You will also have to attend two credit counselling sessions. These credit counselling sessions are mandatory when you choose bankruptcy as a debt relief option in Canada. The goal of these two credit counselling sessions is to assist you with moving forward from financial difficulty. You’ll learn about making smart financial decisions, as well as set future financial goals.

How Much Debt Do You Need To File for Bankruptcy in Canada?

To be eligible to declare bankruptcy in Canada, there are some requirements you must meet:

  • You have to owe at least $1,000 in unsecured debt, or;
  • Your debt must be greater than the value of your assets, or;
  • You’re unable to pay the debts as they become due

Contrary to what many people think, the bare minimum of $1,000 owing is enough to declare bankruptcy, although that doesn’t mean you should. Only a Licensed Insolvency Trustee can advise you as to your best option, given your particular circumstance.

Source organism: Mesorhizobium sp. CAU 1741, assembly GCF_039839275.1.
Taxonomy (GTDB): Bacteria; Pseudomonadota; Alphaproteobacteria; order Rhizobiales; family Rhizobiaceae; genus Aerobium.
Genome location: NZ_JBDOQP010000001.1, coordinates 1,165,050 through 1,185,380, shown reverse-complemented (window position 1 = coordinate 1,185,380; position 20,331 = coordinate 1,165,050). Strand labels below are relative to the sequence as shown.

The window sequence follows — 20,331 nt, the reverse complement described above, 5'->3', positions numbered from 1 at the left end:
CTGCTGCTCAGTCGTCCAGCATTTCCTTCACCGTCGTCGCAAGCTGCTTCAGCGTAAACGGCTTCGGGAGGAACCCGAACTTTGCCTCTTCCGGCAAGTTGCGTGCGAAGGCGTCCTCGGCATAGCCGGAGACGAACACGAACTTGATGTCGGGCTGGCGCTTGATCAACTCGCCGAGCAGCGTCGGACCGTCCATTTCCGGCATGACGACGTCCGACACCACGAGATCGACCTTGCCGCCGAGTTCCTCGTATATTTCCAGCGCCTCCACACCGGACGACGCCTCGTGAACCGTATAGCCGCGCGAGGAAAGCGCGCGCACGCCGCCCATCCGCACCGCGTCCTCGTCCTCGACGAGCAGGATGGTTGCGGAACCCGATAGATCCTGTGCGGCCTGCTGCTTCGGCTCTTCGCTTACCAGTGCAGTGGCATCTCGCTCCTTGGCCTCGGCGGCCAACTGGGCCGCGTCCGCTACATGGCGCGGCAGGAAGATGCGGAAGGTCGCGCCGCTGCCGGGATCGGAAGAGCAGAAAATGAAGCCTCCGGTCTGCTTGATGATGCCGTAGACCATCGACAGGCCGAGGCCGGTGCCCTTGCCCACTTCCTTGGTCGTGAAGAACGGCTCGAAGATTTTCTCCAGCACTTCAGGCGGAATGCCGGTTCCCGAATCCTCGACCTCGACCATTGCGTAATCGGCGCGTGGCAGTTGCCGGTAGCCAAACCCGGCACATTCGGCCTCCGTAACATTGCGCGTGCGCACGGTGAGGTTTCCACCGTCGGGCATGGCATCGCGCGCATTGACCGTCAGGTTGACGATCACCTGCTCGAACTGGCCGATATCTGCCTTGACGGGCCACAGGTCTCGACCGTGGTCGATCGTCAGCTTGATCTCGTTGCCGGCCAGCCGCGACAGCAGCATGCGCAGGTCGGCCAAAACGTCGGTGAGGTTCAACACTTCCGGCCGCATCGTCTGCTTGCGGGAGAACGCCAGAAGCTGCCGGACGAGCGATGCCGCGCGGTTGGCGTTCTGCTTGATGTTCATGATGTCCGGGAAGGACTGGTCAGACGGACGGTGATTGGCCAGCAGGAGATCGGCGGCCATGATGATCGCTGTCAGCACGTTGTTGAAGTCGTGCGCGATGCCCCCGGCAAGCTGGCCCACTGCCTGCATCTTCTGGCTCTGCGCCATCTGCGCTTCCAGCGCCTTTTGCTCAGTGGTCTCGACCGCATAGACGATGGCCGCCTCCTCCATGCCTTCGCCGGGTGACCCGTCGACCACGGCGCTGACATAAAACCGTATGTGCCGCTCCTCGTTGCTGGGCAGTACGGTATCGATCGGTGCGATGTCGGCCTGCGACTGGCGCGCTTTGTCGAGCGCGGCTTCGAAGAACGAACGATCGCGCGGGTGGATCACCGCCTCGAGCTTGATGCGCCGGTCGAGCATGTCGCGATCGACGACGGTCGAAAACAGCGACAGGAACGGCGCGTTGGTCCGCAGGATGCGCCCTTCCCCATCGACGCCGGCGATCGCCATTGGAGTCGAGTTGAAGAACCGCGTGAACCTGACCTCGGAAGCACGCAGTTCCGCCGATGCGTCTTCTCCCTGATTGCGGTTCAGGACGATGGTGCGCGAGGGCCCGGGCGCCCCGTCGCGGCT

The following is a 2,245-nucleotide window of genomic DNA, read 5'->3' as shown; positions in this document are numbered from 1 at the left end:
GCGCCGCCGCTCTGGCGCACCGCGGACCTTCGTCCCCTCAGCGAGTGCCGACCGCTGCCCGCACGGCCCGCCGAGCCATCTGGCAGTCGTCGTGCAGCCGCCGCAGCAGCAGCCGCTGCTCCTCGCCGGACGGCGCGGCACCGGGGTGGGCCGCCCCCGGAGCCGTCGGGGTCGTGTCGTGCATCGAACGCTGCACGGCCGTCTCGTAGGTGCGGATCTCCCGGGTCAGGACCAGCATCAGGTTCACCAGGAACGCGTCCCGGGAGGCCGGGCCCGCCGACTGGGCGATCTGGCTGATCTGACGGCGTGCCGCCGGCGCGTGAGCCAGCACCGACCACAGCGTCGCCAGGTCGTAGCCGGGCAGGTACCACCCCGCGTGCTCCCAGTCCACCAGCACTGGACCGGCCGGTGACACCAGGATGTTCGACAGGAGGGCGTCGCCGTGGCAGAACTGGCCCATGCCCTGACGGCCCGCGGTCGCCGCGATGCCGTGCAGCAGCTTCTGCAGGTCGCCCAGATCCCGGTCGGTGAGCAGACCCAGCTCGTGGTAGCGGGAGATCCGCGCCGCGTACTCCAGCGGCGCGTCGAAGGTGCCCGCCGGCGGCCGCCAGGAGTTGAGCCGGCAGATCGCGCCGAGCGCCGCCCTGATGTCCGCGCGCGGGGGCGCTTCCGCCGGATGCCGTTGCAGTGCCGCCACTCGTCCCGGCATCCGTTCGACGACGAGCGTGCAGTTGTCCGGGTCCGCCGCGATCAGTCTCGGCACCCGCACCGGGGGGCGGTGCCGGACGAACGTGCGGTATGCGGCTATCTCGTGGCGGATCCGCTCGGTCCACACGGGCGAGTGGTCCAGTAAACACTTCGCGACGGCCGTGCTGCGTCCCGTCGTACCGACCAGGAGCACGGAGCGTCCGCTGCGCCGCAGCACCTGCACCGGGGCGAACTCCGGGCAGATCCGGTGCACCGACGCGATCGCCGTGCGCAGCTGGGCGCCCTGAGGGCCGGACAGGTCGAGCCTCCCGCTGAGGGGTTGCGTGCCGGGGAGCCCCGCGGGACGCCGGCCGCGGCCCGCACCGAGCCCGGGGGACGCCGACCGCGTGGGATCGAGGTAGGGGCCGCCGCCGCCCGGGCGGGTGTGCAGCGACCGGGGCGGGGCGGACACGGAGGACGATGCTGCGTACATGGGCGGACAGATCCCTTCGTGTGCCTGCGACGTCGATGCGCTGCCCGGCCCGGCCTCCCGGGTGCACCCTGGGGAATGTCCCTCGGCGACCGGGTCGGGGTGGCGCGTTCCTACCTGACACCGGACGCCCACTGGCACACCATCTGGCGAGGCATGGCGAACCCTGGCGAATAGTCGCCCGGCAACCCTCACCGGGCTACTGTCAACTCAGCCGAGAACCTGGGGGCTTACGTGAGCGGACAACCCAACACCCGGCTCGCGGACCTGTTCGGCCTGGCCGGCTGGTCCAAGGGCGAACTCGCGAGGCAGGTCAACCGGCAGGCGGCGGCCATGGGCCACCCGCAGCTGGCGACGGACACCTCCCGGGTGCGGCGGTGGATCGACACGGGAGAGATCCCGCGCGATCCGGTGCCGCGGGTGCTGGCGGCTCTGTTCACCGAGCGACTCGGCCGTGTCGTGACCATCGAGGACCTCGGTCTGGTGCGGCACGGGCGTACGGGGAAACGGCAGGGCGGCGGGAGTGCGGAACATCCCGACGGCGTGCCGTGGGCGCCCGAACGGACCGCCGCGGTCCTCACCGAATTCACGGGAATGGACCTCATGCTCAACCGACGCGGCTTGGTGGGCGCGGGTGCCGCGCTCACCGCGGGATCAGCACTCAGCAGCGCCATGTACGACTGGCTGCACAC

Does Bankruptcy Clear All Debt in Canada?

Bankruptcy can eliminate most of your debts, which can include your unsecured debts, such as: 

  • Credit cards
  • Medical bills
  • Payday loans
  • Bank loans
  • Lines of credit
  • Income tax debts
  • Student loans (if you’ve been out of school for more than seven years)

Certain debts cannot be eliminated by declaring bankruptcy. Debts that are not eliminated by bankruptcy include the following:

  • Alimony
  • Spousal or child support 
  • Court-imposed fines
  • Debt arising from fraud or misrepresentation
  • Student loans if you haven’t been out of school for seven years
  • Court imposed restitution orders

What Do You Lose When You Declare Bankruptcy?

When you declare bankruptcy, the equity in your non-exempt assets may be liquidated or realized on by the Trustee, and used to repay the money that you owe your creditors. The process is simple: any assets of value that you own when you file will be used to pay towards your debts, and your debt will be forgiven. 

The common items that you may lose when declaring bankruptcy include the following:

  • An inheritance 
  • Valuable artwork
  • Stocks, bonds, and investments